Troy Schwensen, of The Global Speculator newsletter, has taken a look at the price of gold in Australian dollars versus inflation and interest rates during the 24 years from 1982 to 2006. “We can see that in this period where high interest rates eventually tamed core inflation, the actual price of gold fell below the theoretical value, as people regained confidence in the financial system and interest rates eventually declined. This consequently fueled unprecedented gains in financial assets.”
It’s the next part that gets our attention when he says, “We can see now in 2006 that a massive disconnect again exists between the actual and theoretical prices,” and that the difference this time is that “Actual is just 33% of Theoretical”.
So in trying to understand what is going on, it seems that somewhere along the line, the high price of gold fell to its theoretical value, and then overshot on the downside. And that’s where we are now. And now the actual price is 300% below its theoretical value!
My sensitive Mogambo Investment Opportunity Sensors (MIOS) spring to alert, and an inner voice says, “Hmmm! This reverting to the mean thing seems intriguing to me for some reason! But why? Why? Why?”
Being a real stupid kind of guy, I missed the obvious conclusion that gold will again revert to the mean by going up in price until it reaches its theoretical value. Fortunately, there was a kindergarten class taking a field trip through Mogambo Galactic Headquarters (MGH), and Larry, one of the smart-aleck little kids, saw me laboring over this an said “Hey! Stupid Mogambo Idiot (SMI)! It means the price of gold will rise 300% and then overshoot to the upside, dork!”
My intense gratitude at learning this valuable piece of information directly offset my supreme irritation at being addressed so rudely by a little five-year-old brat that I could have easily beaten up if I wanted to (so watch it punk). Successfully throttling my rage, I ended up letting him off by sticking a “kick me” sign on his back, but he saw me and started running.
I had a big grin on my face and was just starting to take off after him when Larry’s teacher imploringly looked to Mr. Schwensen for help in controlling what appeared to be developing into another Unfortunate Mogambo Incident (UMI), who saved the day by putting it into a pithy nutshell when he went on to say, “Rising interest rates and high levels of debt are obviously not a good combination.”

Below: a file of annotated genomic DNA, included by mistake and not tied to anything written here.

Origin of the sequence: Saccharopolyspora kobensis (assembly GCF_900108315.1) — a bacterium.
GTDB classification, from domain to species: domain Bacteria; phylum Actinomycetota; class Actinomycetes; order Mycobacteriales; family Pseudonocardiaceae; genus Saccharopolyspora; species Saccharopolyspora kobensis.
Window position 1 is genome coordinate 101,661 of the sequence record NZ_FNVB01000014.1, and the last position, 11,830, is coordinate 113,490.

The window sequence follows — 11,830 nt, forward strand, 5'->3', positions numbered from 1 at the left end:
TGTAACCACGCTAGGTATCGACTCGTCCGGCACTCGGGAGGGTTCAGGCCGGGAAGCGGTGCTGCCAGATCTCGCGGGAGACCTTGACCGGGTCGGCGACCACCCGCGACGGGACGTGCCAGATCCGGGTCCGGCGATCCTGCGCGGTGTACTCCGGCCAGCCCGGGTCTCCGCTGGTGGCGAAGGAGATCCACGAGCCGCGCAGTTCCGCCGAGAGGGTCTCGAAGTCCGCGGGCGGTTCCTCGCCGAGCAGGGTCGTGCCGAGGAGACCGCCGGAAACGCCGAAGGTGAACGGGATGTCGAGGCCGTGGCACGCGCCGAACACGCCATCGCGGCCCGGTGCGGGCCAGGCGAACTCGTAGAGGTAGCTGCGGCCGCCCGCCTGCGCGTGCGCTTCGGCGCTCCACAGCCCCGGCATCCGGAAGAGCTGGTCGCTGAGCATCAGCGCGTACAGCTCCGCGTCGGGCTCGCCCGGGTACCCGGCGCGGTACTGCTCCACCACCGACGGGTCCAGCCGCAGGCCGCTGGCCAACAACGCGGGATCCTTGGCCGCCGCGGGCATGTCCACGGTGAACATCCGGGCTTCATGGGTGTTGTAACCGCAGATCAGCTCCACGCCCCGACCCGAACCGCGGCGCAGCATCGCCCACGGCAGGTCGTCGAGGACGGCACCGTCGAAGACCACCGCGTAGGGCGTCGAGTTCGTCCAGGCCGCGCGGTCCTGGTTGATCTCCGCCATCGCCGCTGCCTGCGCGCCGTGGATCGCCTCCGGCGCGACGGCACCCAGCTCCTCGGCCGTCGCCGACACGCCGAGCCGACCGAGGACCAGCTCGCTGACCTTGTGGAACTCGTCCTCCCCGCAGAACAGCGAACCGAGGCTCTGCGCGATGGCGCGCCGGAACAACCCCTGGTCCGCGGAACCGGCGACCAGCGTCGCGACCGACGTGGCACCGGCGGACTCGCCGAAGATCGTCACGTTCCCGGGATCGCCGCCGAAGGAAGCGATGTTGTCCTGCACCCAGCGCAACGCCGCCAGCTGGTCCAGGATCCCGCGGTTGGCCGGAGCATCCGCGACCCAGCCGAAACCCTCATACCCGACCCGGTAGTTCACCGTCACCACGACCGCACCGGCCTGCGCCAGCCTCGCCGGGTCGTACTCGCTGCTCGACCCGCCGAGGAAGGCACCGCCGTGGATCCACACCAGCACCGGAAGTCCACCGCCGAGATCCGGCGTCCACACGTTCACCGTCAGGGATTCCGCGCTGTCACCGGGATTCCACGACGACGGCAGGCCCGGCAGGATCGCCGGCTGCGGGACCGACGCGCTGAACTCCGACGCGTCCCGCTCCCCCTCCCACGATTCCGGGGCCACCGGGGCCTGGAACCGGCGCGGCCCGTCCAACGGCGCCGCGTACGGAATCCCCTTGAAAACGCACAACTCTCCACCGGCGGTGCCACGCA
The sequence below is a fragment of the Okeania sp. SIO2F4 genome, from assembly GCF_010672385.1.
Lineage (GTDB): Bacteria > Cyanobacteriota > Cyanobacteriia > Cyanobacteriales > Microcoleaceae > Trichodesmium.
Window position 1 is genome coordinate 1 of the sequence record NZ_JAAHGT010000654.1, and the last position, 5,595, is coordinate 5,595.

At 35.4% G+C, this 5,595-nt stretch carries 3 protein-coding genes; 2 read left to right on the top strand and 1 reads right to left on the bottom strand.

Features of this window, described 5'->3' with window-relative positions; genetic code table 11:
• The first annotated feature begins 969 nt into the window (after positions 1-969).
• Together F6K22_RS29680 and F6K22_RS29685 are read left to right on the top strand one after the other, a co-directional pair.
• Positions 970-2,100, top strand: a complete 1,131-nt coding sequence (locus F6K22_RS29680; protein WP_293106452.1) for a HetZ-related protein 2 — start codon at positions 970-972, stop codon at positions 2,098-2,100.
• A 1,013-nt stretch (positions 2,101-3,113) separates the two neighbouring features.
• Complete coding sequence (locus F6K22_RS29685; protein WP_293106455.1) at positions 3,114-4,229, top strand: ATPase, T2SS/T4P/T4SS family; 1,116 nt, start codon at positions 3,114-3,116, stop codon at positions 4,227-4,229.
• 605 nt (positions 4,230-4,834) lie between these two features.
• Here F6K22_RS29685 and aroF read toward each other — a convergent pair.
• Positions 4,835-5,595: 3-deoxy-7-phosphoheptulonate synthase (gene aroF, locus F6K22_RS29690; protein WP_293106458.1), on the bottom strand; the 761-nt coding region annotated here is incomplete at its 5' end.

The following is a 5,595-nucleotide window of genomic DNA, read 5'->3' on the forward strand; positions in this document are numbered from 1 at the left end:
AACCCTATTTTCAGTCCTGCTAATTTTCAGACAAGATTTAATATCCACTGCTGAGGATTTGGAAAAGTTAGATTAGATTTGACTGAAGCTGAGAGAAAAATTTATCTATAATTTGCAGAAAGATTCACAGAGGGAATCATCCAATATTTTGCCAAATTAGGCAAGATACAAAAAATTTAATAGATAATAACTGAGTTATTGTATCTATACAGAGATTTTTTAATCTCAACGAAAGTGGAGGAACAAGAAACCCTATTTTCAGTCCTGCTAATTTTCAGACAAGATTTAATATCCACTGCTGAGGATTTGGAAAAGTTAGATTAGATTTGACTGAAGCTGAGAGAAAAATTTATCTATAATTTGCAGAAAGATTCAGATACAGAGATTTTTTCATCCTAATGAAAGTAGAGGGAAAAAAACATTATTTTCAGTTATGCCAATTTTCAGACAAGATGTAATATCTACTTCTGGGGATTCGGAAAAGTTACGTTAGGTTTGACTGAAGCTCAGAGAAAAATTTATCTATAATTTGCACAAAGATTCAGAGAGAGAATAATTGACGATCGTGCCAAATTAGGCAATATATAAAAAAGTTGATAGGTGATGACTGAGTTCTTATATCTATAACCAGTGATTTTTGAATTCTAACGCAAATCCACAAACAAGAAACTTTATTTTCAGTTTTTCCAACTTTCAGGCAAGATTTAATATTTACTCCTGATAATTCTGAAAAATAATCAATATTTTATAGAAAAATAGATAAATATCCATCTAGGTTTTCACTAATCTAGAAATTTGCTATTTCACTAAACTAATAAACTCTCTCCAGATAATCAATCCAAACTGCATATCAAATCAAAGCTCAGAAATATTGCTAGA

Immediately spurred to action by his words, I change course, and run out of the door to get more money (probably by begging from total strangers) as my “friends” are all tapped out (so they say, the liars!), and I use the money to buy more gold. But as I am leaving, I stop in my tracks when he says that I may be making a mistake by not begging for money with which to buy platinum instead!
“Hmmm!” I say to myself! “Tell me more!” So they do, and it seems that John Ross Crooks at Money and Markets wrote, “The automotive and jewelry industries account for roughly 80% of annual demand for the metal. These days, about half of the world’s platinum goes into jewelry. Mines in South Africa and Russia account for 90% of the world’s platinum. All told, about five million ounces of the metal get hauled out of the ground annually. In case you’re wondering, that’s nothing compared to annual gold and silver production of 82 million ounces and 547 million ounces, respectively.”
I raise my hand, interrupting to ask, “Now, this is all very interesting, dude, but what is the point of it all to someone who is just interested in making a whole lot of money as fast as he possibly can so he can get out of this stupid town and away from these stupid people?”
Apparently he lives a very sheltered life, and I guess he has never seen a sociopath consumed by raw, naked greed before, but, obviously repulsed, he nonetheless graciously replies, “This year, stocks of platinum are expected to fall short of demand for the eighth year in a row”, which assumes I know how the supply/demand dynamic works. And brother, do I ever!